San Francisco Harper Lecture w/ David Nirenberg: Can History Help Us Think About Religious Conflict?

Chicago Booth Alumni Club of San Francisco

The University of Chicago Alumni Association

October 24, 2013: 6:00 PM - 8:30 PM

The Harper Lecture series is offered to the University community across the country and around the world by the University of Chicago Alumni Association. Named for the University's first President, William Rainey Harper, the series carries on his vision of broadly accessible and innovative education.


The Palace Hotel
2 New Montgomery Street
San Francisco, California

Event Details

Interreligious conflict is once again at center stage in our geopolitical consciousness and, with it, many questions about the role of scripture in that conflict. Do the respective claims of the Jewish, Christian, and Islamic holy texts contribute to the violence between the various communities that read them? Or do they provide a basis for solidarity between the three Abrahamic religions? In this talk, David Nirenberg, the Deborah R. and Edgar D. Jannotta professor of medieval history and social thought and founding director of the Neubauer Family Collegium for Culture and Society, will examine how the Qur'an, Torah, and New Testament have been read at moments in history—including our own—in order to consider the politics of conflict and community among the "peoples of the Book."

Nirenberg's research has focused on the ways in which Jewish, Christian, and Islamic cultures interrelate with and think about each other and how they construct themselves through those interrelations. He has written extensively on the interrelations of Judaism, Christianity, and Islam; his 1996 Communities of Violence: Persecution of Minorities in the Middle received numerous honors, including the 1996 Premio del Rey Prize from the American Historical Association, the 1998 Herbert Baxter Adams Prize of the American Historical Association, and the 2000 John Nicholas Brown Prize of the Medieval Academy of America. His most recent book, Anti-Judaism: The Western Tradition, was published by W. W. Norton in February 2013.


$20 general admission; $10 recent graduate (College alumni of the past ten years and graduate alumni of the past five years).


Register Online

Deadline: 10/17/2013

Speaker Profiles

David Nirenberg (Speaker)
Deborah R. and Edgar D. Jannotta Professor of Medieval History and Social Thought, The University of Chicago

Much of my work has focused on the ways in which Jewish, Christian, and Islamic cultures constitute themselves by inter-relating with or thinking about each other. My first book, Communities of Violence: Persecution of Minorities in the Middle Ages, studied social interaction between the three groups within the context of Spain and France, in order to understand the role of violence in shaping the possibilities for coexistence. In more recent projects I have taken a less anthropological and more hermeneutical approach, exploring the work that "Judaism," "Christianity," and "Islam" do as figures in each other's thought about the nature of language and the world. As part of that project, I have undertaken a number of studies into the ways in which European aesthetic practices (such as poetry, painting, and theatre) have constituted themselves through representations of figures of Judaism and Islam. (First fruits of that research were offered in a book I edited with Herbert Kessler: Judaism and Christian Art: Aesthetic Anxieties from the Catacombs to Colonialism, University of Pennsylvania Press, 2011). On a larger scale, I traced one strand of these histories across the longue durée in my Anti-Judaism: The Western Tradition (W.W. Norton, 2013). By following the uses and transformations of Jewish figures across the history of thought (from ancient Egypt through to the mid-twentieth century, and including both Christianity and Islam as well as their secular heirs) that book suggests some of the ways in which our own forms of critical thought have been produced by a history of thinking about "Judaism." Writing the later chapters of that book encouraged me to confront some modern and contemporary philosophical debates, producing essays on thinkers such as Hans Jonas, Ernst Cassirer, and Alain Badiou.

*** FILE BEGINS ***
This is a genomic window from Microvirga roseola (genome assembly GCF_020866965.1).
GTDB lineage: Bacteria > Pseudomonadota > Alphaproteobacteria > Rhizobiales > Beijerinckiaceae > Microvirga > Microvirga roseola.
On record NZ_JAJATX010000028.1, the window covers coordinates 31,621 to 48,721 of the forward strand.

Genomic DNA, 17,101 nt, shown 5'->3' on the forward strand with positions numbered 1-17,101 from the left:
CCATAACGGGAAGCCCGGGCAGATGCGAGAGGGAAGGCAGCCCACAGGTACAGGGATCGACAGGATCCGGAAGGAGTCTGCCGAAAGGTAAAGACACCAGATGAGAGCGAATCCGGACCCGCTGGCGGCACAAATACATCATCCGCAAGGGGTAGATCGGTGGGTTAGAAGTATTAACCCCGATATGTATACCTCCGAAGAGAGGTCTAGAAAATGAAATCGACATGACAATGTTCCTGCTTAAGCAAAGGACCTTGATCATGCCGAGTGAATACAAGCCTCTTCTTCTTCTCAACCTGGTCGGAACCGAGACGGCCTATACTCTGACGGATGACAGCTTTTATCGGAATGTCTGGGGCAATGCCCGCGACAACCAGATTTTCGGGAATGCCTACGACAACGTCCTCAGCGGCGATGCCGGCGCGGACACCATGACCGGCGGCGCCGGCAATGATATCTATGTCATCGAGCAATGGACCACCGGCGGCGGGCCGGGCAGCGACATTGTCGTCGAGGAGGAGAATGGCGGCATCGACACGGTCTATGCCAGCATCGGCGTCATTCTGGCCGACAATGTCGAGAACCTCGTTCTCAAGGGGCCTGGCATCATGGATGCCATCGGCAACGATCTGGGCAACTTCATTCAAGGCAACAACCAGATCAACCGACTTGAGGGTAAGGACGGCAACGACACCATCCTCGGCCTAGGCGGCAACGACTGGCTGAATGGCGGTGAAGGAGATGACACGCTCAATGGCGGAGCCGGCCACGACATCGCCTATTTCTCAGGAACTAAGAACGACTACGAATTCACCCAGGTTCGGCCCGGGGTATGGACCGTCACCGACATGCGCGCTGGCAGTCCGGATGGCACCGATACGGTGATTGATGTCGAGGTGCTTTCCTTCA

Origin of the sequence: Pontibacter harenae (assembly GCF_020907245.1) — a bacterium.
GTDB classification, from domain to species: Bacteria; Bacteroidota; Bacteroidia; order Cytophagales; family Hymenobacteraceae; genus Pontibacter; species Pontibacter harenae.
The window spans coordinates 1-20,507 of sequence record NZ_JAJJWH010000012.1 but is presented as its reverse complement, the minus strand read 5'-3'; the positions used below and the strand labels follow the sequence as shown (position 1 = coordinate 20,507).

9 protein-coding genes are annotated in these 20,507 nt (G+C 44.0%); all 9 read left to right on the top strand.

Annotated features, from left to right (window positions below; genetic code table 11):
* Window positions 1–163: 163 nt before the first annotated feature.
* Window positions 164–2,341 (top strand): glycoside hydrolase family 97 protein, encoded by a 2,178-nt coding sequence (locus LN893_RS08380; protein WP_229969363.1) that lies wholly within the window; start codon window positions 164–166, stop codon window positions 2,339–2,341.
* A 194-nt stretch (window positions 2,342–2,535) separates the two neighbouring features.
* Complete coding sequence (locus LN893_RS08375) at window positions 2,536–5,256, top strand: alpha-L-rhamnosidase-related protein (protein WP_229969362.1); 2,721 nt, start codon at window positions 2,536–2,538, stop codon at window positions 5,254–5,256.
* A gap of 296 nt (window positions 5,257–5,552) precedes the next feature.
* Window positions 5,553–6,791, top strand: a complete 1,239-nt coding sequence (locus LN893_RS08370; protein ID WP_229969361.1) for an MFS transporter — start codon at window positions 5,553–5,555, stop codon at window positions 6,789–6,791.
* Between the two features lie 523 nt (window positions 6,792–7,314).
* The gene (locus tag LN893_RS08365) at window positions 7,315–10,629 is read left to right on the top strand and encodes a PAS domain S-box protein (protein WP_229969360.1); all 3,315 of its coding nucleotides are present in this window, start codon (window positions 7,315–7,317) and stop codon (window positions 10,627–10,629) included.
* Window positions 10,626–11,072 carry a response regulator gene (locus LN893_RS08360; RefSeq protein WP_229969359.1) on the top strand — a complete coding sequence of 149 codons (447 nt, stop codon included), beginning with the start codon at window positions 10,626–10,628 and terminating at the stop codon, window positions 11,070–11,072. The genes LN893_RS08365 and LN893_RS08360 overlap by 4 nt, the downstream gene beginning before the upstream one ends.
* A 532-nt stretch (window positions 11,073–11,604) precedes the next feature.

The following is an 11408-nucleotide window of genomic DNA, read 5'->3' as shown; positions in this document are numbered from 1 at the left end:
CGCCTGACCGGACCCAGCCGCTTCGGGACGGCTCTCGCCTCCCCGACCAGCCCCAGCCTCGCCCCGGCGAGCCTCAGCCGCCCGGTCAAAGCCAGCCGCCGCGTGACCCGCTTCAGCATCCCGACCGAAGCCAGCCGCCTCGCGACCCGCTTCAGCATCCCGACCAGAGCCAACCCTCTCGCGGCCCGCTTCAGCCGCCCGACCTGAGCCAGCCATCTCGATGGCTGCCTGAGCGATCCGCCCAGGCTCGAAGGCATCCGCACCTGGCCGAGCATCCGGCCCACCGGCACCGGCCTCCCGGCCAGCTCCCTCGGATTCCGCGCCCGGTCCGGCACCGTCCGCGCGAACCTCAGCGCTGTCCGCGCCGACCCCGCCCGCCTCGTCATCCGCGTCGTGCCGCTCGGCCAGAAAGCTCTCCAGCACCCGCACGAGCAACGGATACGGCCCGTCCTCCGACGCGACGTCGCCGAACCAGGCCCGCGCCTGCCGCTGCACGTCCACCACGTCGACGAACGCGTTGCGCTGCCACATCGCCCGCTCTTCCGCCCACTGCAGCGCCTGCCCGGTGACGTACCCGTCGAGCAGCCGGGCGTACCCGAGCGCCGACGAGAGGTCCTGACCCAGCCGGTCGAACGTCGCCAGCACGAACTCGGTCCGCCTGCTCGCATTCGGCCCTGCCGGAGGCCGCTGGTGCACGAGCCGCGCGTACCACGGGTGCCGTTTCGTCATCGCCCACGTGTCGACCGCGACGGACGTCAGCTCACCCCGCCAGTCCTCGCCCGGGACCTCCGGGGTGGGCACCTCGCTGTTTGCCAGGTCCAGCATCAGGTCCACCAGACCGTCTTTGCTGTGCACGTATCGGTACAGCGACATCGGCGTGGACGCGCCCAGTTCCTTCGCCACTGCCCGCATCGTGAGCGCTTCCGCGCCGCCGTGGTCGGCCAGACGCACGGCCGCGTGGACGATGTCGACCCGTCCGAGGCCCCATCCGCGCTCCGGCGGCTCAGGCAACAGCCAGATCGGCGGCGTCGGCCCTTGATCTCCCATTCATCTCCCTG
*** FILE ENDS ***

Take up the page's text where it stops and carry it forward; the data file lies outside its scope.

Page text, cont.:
My current projects continue along these diverse strands of interest. One, something of a sequel to Communities of Violence, is an archivally based study of the transformation of religious communities and identities (Christian, Jewish, Muslim) in medieval Spain, between the mass conversions of 1391 and the establishment of the Inquisition in the late fifteenth century. A second volume grows out of my 2012 Mandel lectures at Brandeis University, on the work done by figures of Judaism in Western political, poetical, and pictorial theologies: that is, in the efforts of Christian politics, poetry, and art to authorize themselves. A third project, in collaboration with Ricardo Nirenberg, explores the attractions and the dangers of yet another strategy to authorize knowledge: namely the attempt, from the pre-Socratics to the present, to found human thought on the principles of identity, non-contradiction, and sufficient reason.


Kelly Doody